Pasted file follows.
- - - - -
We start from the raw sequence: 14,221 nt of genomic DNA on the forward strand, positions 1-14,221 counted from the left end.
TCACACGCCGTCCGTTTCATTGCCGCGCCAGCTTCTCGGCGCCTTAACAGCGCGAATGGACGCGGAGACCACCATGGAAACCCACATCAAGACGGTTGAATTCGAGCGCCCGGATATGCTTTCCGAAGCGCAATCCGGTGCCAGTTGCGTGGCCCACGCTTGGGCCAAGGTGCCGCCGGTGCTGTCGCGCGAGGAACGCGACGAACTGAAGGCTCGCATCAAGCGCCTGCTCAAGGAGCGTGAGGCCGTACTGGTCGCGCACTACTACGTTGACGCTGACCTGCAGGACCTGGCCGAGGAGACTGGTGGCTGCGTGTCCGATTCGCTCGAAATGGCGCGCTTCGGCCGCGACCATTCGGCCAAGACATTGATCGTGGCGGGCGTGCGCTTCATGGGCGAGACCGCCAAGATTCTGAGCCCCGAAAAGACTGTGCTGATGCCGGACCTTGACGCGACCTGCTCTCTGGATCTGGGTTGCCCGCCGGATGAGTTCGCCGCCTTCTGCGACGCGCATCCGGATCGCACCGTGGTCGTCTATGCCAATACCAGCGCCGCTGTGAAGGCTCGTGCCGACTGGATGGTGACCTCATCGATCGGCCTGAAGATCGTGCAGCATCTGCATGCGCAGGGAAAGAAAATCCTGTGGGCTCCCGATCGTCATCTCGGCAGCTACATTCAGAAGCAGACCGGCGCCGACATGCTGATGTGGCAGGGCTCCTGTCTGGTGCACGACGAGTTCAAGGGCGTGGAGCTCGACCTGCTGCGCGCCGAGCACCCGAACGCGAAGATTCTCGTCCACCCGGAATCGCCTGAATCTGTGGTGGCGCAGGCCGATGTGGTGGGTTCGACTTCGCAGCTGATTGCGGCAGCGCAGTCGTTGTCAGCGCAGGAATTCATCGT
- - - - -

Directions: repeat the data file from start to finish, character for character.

We start from the raw sequence: 14,221 nt of genomic DNA on the forward strand, positions 1-14,221 counted from the left end.
TCACACGCCGTCCGTTTCATTGCCGCGCCAGCTTCTCGGCGCCTTAACAGCGCGAATGGACGCGGAGACCACCATGGAAACCCACATCAAGACGGTTGAATTCGAGCGCCCGGATATGCTTTCCGAAGCGCAATCCGGTGCCAGTTGCGTGGCCCACGCTTGGGCCAAGGTGCCGCCGGTGCTGTCGCGCGAGGAACGCGACGAACTGAAGGCTCGCATCAAGCGCCTGCTCAAGGAGCGTGAGGCCGTACTGGTCGCGCACTACTACGTTGACGCTGACCTGCAGGACCTGGCCGAGGAGACTGGTGGCTGCGTGTCCGATTCGCTCGAAATGGCGCGCTTCGGCCGCGACCATTCGGCCAAGACATTGATCGTGGCGGGCGTGCGCTTCATGGGCGAGACCGCCAAGATTCTGAGCCCCGAAAAGACTGTGCTGATGCCGGACCTTGACGCGACCTGCTCTCTGGATCTGGGTTGCCCGCCGGATGAGTTCGCCGCCTTCTGCGACGCGCATCCGGATCGCACCGTGGTCGTCTATGCCAATACCAGCGCCGCTGTGAAGGCTCGTGCCGACTGGATGGTGACCTCATCGATCGGCCTGAAGATCGTGCAGCATCTGCATGCGCAGGGAAAGAAAATCCTGTGGGCTCCCGATCGTCATCTCGGCAGCTACATTCAGAAGCAGACCGGCGCCGACATGCTGATGTGGCAGGGCTCCTGTCTGGTGCACGACGAGTTCAAGGGCGTGGAGCTCGACCTGCTGCGCGCCGAGCACCCGAACGCGAAGATTCTCGTCCACCCGGAATCGCCTGAATCTGTGGTGGCGCAGGCCGATGTGGTGGGTTCGACTTCGCAGCTGATTGCGGCAGCGCAGTCGTTGTCAGCGCAGGAATTCATCGT